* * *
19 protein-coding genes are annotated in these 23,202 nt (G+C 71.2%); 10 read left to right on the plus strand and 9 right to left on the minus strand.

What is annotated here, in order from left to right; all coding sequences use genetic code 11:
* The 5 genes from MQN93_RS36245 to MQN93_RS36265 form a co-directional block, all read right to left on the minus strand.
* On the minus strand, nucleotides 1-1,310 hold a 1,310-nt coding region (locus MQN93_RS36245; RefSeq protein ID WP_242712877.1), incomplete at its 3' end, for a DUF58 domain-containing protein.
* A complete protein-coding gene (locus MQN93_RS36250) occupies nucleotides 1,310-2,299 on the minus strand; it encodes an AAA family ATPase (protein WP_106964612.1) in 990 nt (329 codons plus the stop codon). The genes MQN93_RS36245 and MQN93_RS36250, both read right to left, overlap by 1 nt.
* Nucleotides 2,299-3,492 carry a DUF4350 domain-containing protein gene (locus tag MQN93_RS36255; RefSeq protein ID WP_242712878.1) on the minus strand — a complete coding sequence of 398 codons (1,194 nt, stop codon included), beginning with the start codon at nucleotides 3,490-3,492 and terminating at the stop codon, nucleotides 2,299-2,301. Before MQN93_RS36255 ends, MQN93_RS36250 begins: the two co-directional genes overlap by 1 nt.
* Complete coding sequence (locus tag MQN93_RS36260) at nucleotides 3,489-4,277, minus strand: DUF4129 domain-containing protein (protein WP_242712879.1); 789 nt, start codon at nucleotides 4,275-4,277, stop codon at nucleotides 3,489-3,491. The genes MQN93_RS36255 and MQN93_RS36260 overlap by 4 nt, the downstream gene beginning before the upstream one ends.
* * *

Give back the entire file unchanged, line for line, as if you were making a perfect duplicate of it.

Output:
19 protein-coding genes are annotated in these 23,202 nt (G+C 71.2%); 10 read left to right on the plus strand and 9 right to left on the minus strand.

What is annotated here, in order from left to right; all coding sequences use genetic code 11:
* The 5 genes from MQN93_RS36245 to MQN93_RS36265 form a co-directional block, all read right to left on the minus strand.
* On the minus strand, nucleotides 1-1,310 hold a 1,310-nt coding region (locus MQN93_RS36245; RefSeq protein ID WP_242712877.1), incomplete at its 3' end, for a DUF58 domain-containing protein.
* A complete protein-coding gene (locus MQN93_RS36250) occupies nucleotides 1,310-2,299 on the minus strand; it encodes an AAA family ATPase (protein WP_106964612.1) in 990 nt (329 codons plus the stop codon). The genes MQN93_RS36245 and MQN93_RS36250, both read right to left, overlap by 1 nt.
* Nucleotides 2,299-3,492 carry a DUF4350 domain-containing protein gene (locus tag MQN93_RS36255; RefSeq protein ID WP_242712878.1) on the minus strand — a complete coding sequence of 398 codons (1,194 nt, stop codon included), beginning with the start codon at nucleotides 3,490-3,492 and terminating at the stop codon, nucleotides 2,299-2,301. Before MQN93_RS36255 ends, MQN93_RS36250 begins: the two co-directional genes overlap by 1 nt.
* Complete coding sequence (locus tag MQN93_RS36260) at nucleotides 3,489-4,277, minus strand: DUF4129 domain-containing protein (protein WP_242712879.1); 789 nt, start codon at nucleotides 4,275-4,277, stop codon at nucleotides 3,489-3,491. The genes MQN93_RS36255 and MQN93_RS36260 overlap by 4 nt, the downstream gene beginning before the upstream one ends.